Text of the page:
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EMSCO B-4 Cirrus

FI-0001-Bison-Airlines-Aero-Commander

Model ID#:

0290

YEAR:

Airline/Service:

Name:

Cirrus

Classification:

Type:

Manufacturer:

Designation:

B-4

MODEL BY:

G. Schwartz

Model Scale:

N/A

MODEL ADDED:

N/A

historical significance

First Albuquerque Visit:    1929

SKU: Model-0290 Categories: ,

Additional Information:

EMSCO Aircraft was a short-lived division of the E.M. Smith Company (best-known for producing equipment for the oil industry). In 1928 Smith’s company bought the Zenith Aircraft Corporation of Long Beach, California, and transformed it into the EMSCO Aircraft Corporation.

The Emsco B-4 “Cirrus” was a mid-wing, two-seat trainer built in the late 1920s. Six aircraft were built and three variants with more powerful engines were flown. The two-seat B-4 trainer was a mid-wing monoplane with wings of rectangular plan out to blunted tips. The mostly wood wings were constructed with pairs of box spars and spruce and plywood ribs with duralumin sheet stiffening the leading edges. The rest of the wing was covered in fabric and wire-braced from above and below with streamlined wires from pylons within the fuselage to the spars. The B-4’s fuselage was based on a chrome-molybdenum steel frame. It had a 95 hp (71 kW) American Cirrus III four-cylinder, upright inline engine in the nose with an aluminium firewall and tanks in the wing roots. The two tandem cockpits, fitted with dual controls, were over the wing. The view from the forward cockpit, placed around quarter-chord, was good and the instructor’s view from the rear cockpit was improved with windows in the underside wing roots.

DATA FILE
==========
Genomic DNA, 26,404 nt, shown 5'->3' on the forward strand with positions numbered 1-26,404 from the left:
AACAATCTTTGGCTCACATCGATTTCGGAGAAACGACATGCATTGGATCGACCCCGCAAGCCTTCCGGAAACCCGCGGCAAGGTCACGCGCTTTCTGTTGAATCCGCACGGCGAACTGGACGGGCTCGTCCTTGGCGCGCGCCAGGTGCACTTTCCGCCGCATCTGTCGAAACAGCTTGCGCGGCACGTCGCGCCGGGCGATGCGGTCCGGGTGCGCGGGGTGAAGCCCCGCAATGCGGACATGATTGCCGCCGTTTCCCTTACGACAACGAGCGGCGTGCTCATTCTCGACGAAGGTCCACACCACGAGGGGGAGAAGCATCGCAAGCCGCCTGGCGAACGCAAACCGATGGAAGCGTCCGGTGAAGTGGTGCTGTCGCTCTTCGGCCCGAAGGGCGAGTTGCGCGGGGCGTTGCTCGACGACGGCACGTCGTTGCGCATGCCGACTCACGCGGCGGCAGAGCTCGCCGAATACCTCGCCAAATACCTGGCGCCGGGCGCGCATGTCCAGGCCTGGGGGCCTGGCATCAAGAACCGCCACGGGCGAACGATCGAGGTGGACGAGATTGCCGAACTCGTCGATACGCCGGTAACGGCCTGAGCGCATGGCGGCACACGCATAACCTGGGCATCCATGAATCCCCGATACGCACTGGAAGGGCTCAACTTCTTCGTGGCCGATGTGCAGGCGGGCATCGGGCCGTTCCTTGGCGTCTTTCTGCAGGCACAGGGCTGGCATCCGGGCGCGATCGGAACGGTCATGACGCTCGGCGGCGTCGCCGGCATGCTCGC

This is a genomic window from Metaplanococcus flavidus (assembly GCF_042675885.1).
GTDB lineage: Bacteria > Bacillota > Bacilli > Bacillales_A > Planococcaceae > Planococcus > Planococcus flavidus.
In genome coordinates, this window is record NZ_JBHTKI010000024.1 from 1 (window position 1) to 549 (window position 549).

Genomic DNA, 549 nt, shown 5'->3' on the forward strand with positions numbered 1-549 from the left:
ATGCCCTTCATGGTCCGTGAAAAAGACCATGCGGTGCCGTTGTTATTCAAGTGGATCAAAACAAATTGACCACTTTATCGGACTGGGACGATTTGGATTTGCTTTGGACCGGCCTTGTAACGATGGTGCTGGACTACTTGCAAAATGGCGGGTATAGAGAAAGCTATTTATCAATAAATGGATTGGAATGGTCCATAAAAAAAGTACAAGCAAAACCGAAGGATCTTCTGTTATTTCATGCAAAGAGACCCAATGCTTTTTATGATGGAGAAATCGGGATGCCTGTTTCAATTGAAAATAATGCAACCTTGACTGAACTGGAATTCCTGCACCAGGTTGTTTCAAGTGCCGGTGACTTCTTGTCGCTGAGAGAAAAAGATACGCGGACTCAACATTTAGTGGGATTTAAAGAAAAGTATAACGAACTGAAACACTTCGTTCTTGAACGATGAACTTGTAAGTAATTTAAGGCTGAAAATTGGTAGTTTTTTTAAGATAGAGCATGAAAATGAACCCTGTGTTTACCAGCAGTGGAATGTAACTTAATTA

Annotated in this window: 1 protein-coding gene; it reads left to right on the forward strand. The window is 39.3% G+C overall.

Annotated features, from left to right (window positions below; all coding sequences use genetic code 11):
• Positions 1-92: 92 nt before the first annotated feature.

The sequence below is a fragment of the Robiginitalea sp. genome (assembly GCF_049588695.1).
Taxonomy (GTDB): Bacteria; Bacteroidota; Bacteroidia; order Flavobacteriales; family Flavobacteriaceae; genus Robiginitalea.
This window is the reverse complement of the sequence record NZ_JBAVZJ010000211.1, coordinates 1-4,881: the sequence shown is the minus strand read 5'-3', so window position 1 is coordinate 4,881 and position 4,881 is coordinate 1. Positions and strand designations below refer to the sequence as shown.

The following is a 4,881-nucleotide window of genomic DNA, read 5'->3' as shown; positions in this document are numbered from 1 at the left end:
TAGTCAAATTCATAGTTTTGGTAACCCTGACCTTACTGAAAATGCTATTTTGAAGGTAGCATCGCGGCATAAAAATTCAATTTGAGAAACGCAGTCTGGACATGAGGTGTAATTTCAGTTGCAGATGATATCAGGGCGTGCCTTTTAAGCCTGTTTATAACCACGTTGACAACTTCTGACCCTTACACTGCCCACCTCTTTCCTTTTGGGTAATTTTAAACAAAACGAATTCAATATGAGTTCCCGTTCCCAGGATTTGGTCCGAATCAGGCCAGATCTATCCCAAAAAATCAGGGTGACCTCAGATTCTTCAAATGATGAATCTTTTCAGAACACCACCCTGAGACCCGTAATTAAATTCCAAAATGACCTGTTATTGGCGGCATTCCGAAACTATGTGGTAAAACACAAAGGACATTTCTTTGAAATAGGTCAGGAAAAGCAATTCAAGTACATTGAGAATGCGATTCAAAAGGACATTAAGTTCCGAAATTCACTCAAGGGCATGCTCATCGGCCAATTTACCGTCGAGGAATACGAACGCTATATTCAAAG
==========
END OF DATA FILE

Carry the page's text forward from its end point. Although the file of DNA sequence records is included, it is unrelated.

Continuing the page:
The E.M. Smith Co. “EMSCO” racer number NX-369-N landed in Albuquerque for refueling on February 24, 1929. The plane had a 4cyl inline engine, which was underpowered for Albuquerque’s high elevation. A Radial engine was installed replacing the inline. This version was destroyed in a crash attempting an endurance record near Cleveland.

The Emsco to visit Albuquerque is shown in a photo that was taken in 1929 at Oxnard Field. The plane is marked “Test Ship #2” on the sides.

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